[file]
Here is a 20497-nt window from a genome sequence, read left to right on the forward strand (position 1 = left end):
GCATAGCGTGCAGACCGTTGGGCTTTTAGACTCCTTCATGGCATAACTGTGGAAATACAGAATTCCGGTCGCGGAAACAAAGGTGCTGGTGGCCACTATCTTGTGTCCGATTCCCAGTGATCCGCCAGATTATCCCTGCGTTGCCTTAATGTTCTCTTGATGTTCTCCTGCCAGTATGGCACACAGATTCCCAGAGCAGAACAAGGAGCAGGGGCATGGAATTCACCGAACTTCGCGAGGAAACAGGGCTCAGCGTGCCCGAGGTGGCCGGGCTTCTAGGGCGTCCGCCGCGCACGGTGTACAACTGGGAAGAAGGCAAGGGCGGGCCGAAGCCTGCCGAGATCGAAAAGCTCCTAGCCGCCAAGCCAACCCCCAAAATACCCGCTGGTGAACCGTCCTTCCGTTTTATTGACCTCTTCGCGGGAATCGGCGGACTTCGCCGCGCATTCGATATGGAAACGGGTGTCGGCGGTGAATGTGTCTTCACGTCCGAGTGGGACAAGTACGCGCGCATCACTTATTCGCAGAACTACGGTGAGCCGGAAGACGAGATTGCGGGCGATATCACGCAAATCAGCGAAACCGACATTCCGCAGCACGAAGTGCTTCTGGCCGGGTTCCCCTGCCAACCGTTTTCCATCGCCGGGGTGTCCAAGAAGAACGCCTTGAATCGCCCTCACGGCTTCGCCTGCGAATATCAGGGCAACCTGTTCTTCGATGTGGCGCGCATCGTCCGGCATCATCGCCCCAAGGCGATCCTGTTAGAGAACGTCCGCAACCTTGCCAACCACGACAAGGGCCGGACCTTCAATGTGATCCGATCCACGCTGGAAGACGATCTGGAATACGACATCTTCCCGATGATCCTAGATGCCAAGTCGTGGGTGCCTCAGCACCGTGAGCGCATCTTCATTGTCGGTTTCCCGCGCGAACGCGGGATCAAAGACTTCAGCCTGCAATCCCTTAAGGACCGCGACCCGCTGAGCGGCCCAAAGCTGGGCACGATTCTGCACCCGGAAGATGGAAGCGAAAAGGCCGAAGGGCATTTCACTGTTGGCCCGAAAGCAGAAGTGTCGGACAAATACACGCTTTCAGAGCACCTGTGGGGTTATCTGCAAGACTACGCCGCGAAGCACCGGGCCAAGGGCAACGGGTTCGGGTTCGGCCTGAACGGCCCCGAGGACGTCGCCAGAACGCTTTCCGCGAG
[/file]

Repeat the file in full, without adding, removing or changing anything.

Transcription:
Here is a 20497-nt window from a genome sequence, read left to right on the forward strand (position 1 = left end):
GCATAGCGTGCAGACCGTTGGGCTTTTAGACTCCTTCATGGCATAACTGTGGAAATACAGAATTCCGGTCGCGGAAACAAAGGTGCTGGTGGCCACTATCTTGTGTCCGATTCCCAGTGATCCGCCAGATTATCCCTGCGTTGCCTTAATGTTCTCTTGATGTTCTCCTGCCAGTATGGCACACAGATTCCCAGAGCAGAACAAGGAGCAGGGGCATGGAATTCACCGAACTTCGCGAGGAAACAGGGCTCAGCGTGCCCGAGGTGGCCGGGCTTCTAGGGCGTCCGCCGCGCACGGTGTACAACTGGGAAGAAGGCAAGGGCGGGCCGAAGCCTGCCGAGATCGAAAAGCTCCTAGCCGCCAAGCCAACCCCCAAAATACCCGCTGGTGAACCGTCCTTCCGTTTTATTGACCTCTTCGCGGGAATCGGCGGACTTCGCCGCGCATTCGATATGGAAACGGGTGTCGGCGGTGAATGTGTCTTCACGTCCGAGTGGGACAAGTACGCGCGCATCACTTATTCGCAGAACTACGGTGAGCCGGAAGACGAGATTGCGGGCGATATCACGCAAATCAGCGAAACCGACATTCCGCAGCACGAAGTGCTTCTGGCCGGGTTCCCCTGCCAACCGTTTTCCATCGCCGGGGTGTCCAAGAAGAACGCCTTGAATCGCCCTCACGGCTTCGCCTGCGAATATCAGGGCAACCTGTTCTTCGATGTGGCGCGCATCGTCCGGCATCATCGCCCCAAGGCGATCCTGTTAGAGAACGTCCGCAACCTTGCCAACCACGACAAGGGCCGGACCTTCAATGTGATCCGATCCACGCTGGAAGACGATCTGGAATACGACATCTTCCCGATGATCCTAGATGCCAAGTCGTGGGTGCCTCAGCACCGTGAGCGCATCTTCATTGTCGGTTTCCCGCGCGAACGCGGGATCAAAGACTTCAGCCTGCAATCCCTTAAGGACCGCGACCCGCTGAGCGGCCCAAAGCTGGGCACGATTCTGCACCCGGAAGATGGAAGCGAAAAGGCCGAAGGGCATTTCACTGTTGGCCCGAAAGCAGAAGTGTCGGACAAATACACGCTTTCAGAGCACCTGTGGGGTTATCTGCAAGACTACGCCGCGAAGCACCGGGCCAAGGGCAACGGGTTCGGGTTCGGCCTGAACGGCCCCGAGGACGTCGCCAGAACGCTTTCCGCGAG